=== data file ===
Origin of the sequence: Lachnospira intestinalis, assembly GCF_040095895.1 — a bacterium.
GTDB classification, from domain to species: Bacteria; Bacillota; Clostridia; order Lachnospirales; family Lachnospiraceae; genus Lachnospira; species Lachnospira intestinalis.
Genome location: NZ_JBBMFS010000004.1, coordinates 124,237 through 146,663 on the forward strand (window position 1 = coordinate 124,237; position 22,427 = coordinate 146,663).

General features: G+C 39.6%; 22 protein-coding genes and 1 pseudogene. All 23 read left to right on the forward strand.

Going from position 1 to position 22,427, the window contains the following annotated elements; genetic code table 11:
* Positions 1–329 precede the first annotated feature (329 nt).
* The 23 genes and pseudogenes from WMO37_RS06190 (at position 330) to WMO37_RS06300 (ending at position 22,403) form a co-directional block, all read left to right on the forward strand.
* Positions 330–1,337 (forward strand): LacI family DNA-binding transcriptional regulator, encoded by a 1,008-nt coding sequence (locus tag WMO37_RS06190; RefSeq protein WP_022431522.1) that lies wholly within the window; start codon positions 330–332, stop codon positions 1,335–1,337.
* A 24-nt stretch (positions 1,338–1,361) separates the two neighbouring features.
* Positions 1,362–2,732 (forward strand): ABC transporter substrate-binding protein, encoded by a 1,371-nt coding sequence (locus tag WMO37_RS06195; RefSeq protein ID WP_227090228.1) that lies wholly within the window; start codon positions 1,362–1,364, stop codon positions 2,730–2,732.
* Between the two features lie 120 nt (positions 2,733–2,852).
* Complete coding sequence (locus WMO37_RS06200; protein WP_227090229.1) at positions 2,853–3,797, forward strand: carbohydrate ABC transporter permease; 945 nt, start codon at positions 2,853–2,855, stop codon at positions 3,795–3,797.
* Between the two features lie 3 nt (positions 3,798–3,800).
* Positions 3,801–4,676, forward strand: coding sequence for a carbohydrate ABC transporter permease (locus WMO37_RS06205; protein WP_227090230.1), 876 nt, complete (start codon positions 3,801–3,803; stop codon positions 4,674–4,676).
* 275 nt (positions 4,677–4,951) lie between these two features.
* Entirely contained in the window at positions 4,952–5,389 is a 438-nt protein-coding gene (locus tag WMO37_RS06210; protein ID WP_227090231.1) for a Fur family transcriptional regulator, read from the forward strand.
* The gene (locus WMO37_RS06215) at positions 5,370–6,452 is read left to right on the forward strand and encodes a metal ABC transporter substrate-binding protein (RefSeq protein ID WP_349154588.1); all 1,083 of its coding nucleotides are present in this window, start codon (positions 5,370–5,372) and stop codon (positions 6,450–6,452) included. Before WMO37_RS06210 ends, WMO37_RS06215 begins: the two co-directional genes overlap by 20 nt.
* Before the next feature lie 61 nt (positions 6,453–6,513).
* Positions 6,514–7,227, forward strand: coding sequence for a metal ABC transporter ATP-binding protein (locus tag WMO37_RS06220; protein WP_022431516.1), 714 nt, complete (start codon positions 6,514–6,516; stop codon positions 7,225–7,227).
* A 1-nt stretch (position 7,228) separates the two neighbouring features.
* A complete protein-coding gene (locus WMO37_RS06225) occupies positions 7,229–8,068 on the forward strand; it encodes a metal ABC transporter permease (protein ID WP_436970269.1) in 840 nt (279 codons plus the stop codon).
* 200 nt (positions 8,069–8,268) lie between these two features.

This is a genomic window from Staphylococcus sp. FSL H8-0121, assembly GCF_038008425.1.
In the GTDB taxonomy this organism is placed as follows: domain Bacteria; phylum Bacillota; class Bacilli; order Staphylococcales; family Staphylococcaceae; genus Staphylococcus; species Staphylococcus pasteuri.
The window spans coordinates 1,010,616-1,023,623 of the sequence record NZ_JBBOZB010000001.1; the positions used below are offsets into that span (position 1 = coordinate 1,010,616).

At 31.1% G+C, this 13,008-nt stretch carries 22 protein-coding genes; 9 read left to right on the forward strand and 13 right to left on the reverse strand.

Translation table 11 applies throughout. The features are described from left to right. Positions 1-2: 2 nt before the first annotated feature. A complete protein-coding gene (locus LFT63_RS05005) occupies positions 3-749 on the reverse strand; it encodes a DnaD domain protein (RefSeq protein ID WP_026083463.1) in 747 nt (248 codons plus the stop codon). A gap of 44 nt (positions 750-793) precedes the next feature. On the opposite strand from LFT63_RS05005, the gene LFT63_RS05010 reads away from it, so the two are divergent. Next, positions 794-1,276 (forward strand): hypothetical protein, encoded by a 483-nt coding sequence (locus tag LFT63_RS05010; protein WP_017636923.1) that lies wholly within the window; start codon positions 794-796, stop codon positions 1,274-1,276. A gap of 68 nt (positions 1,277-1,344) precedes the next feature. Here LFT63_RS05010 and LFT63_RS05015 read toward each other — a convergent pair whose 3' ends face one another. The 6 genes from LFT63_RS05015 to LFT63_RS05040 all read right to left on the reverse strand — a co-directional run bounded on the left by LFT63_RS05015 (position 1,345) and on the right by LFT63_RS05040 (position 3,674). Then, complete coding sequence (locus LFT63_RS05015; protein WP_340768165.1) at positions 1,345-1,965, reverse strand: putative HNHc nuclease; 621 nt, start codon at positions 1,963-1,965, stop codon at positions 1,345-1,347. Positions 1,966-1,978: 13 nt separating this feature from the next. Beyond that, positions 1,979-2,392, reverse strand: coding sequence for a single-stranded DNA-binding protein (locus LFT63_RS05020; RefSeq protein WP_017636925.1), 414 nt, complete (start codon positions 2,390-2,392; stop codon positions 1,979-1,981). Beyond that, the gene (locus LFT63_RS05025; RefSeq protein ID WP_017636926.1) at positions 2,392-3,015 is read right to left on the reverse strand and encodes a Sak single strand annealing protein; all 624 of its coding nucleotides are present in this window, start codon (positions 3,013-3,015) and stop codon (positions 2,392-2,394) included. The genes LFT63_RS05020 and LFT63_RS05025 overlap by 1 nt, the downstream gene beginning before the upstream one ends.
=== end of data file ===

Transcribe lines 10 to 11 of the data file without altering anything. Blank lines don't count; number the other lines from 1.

* Positions 1,362–2,732 (forward strand): ABC transporter substrate-binding protein, encoded by a 1,371-nt coding sequence (locus tag WMO37_RS06195; RefSeq protein ID WP_227090228.1) that lies wholly within the window; start codon positions 1,362–1,364, stop codon positions 2,730–2,732.
* Between the two features lie 120 nt (positions 2,733–2,852).